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What are the Different Types of Bone Cancer Treatment?

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  • Written By: Ron Marr
  • Edited By: Bronwyn Harris
  • Last Modified Date: 26 July 2018
  • Copyright Protected:
    2003-2018
    Conjecture Corporation
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Bone cancers are often broken down into the broad categories of primary and secondary. The former begins in the bone itself, and is quite rare. The latter is cancer that began elsewhere in the body, metastasized, and moved into the bone. A number of specific cancers exist within the two categories, and are treated according to type and severity.

The factors that determine bone cancer treatment are based upon the cancer type, age and general health of the patient, and the cancer’s metastatic stage. Cancers localized to the tumor and neighboring cells are usually treated differently than cancers that have spread. In the majority of cases, bone cancer treatment involves surgical removal of the cancerous tumor. This is especially true with localized bone cancers, and the removal is often performed in conjunction with radiation therapy.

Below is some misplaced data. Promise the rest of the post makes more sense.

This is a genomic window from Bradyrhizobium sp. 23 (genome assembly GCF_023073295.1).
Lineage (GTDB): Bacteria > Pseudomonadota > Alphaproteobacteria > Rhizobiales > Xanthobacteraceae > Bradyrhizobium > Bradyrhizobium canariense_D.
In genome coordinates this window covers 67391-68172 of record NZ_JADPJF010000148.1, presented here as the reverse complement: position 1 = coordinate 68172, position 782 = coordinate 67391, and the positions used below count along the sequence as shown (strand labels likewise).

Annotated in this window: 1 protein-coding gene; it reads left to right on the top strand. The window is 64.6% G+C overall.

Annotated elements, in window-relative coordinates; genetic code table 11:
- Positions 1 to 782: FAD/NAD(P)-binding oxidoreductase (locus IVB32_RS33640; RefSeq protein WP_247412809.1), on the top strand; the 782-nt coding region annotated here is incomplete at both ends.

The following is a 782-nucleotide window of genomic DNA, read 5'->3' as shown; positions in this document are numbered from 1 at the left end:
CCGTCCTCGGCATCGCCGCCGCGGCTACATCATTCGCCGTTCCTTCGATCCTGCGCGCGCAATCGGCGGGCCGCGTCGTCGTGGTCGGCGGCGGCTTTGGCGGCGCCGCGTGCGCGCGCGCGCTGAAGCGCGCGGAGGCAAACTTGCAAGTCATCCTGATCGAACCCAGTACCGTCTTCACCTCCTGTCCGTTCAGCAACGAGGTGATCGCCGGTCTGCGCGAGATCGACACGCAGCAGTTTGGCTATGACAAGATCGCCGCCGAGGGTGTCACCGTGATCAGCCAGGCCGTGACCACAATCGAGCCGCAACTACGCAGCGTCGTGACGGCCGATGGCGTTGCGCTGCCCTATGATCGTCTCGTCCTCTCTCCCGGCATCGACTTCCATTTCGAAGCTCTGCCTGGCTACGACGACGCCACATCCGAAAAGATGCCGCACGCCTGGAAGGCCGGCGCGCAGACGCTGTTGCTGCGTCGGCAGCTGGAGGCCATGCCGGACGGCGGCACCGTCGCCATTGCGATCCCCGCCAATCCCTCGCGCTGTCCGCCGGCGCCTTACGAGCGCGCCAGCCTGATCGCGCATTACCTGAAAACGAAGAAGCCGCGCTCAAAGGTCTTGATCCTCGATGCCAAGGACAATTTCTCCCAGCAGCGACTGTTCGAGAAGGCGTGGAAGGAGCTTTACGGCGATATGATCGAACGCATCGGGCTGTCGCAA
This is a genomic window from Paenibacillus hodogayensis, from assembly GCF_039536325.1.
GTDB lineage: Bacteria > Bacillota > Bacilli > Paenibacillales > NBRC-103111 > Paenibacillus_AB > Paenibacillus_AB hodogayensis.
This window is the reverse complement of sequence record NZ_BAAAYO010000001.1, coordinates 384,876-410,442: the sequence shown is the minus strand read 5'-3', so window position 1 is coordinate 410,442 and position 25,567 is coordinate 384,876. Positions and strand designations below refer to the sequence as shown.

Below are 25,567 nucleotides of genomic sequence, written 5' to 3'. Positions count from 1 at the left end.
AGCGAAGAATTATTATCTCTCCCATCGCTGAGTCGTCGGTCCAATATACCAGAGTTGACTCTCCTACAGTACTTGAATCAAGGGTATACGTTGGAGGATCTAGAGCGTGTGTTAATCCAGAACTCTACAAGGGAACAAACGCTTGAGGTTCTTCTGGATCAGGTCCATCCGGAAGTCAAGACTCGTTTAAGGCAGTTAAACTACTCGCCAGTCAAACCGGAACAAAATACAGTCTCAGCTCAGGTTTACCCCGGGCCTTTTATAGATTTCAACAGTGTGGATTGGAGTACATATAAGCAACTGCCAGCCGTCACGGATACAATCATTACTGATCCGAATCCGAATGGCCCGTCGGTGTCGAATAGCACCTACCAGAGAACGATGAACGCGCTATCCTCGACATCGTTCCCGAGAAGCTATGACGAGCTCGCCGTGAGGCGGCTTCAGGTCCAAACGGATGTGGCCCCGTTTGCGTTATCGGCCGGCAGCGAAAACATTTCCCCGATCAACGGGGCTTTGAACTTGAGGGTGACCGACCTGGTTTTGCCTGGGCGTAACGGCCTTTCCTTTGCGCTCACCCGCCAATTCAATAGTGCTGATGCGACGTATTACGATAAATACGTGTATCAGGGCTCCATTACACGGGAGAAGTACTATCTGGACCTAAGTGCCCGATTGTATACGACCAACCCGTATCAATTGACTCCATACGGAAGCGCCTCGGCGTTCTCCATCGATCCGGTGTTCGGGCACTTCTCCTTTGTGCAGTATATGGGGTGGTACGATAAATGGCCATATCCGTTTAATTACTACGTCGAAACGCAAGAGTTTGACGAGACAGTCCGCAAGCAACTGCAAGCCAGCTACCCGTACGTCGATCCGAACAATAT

Different bone cancers are often age-specific; this is why bone cancer treatments vary. The most common bone cancer is multiple myeloma, a cancer of the bone marrow that usually affects patients over age 50. Osteosarcoma is more prevalent in teenagers, and frequently appears in the hip, shoulder, or knee. Ewing’s sarcoma is seen in patients as young as five years old, and can affect the legs, ribs, pelvis, and upper arms. Chrondrosarcoma affects people over 40, and is typically a cancer of the hip, shoulder, or pelvis.

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The location of the tumor plays a huge role in bone cancer treatment. Though surgical removal of the tumor is almost a given, amputation is often a distinct possibility. If the tumor is large, growing at a rapid rate, or has spread to nerves and blood vessels, amputation might be the only way to save the patient’s life.

Limb salvage surgery is less destructive than amputation. The diseased area of the bone is surgically excised, but effort is made to save the musculature, nerves, and blood vessels. The section of removed bone is usually replaced with a prosthetic implant. In some cases, if a matching donor is available, a bone transplant is possible.

Radiation therapy is standard in bone cancer treatment. Sometimes it is used as a stand-alone procedure to shrink tumors prior to surgery. More often it is used in conjunction with amputation and limb salvage surgery to kill cancerous cells that might have escaped the surgeon’s scalpel.

Chemotherapy might be a part of bone cancer treatment, but it generally comes into play during only the most serious and life-threatening cases. Chemotherapy, or chemo, basically poisons and kills the malignant cells that have spread from the original tumor and are moving through the bloodstream. Chemo is something of a last resort in most bone cancer treatments.

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